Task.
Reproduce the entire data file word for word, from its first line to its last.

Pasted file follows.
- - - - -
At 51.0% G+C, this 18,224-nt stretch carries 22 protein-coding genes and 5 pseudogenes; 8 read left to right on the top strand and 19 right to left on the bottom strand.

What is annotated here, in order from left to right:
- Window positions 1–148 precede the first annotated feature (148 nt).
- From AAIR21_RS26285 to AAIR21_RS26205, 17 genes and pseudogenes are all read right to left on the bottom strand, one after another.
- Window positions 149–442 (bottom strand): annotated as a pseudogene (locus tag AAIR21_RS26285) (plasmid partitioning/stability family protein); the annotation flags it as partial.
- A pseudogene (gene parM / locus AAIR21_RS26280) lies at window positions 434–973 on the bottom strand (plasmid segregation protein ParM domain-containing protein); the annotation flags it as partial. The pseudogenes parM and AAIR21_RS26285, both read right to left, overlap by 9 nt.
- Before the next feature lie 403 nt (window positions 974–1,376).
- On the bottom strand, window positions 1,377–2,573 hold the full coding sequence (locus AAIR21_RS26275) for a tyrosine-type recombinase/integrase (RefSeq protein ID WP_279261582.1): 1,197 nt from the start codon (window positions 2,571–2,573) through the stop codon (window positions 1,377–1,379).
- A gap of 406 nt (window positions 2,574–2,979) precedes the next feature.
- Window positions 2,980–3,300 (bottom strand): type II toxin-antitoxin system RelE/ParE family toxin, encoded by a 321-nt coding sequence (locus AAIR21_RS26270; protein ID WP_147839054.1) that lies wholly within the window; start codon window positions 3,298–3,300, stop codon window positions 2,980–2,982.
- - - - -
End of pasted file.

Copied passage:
At 51.0% G+C, this 18,224-nt stretch carries 22 protein-coding genes and 5 pseudogenes; 8 read left to right on the top strand and 19 right to left on the bottom strand.

What is annotated here, in order from left to right:
- Window positions 1–148 precede the first annotated feature (148 nt).
- From AAIR21_RS26285 to AAIR21_RS26205, 17 genes and pseudogenes are all read right to left on the bottom strand, one after another.
- Window positions 149–442 (bottom strand): annotated as a pseudogene (locus tag AAIR21_RS26285) (plasmid partitioning/stability family protein); the annotation flags it as partial.
- A pseudogene (gene parM / locus AAIR21_RS26280) lies at window positions 434–973 on the bottom strand (plasmid segregation protein ParM domain-containing protein); the annotation flags it as partial. The pseudogenes parM and AAIR21_RS26285, both read right to left, overlap by 9 nt.
- Before the next feature lie 403 nt (window positions 974–1,376).
- On the bottom strand, window positions 1,377–2,573 hold the full coding sequence (locus AAIR21_RS26275) for a tyrosine-type recombinase/integrase (RefSeq protein ID WP_279261582.1): 1,197 nt from the start codon (window positions 2,571–2,573) through the stop codon (window positions 1,377–1,379).
- A gap of 406 nt (window positions 2,574–2,979) precedes the next feature.
- Window positions 2,980–3,300 (bottom strand): type II toxin-antitoxin system RelE/ParE family toxin, encoded by a 321-nt coding sequence (locus AAIR21_RS26270; protein ID WP_147839054.1) that lies wholly within the window; start codon window positions 3,298–3,300, stop codon window positions 2,980–2,982.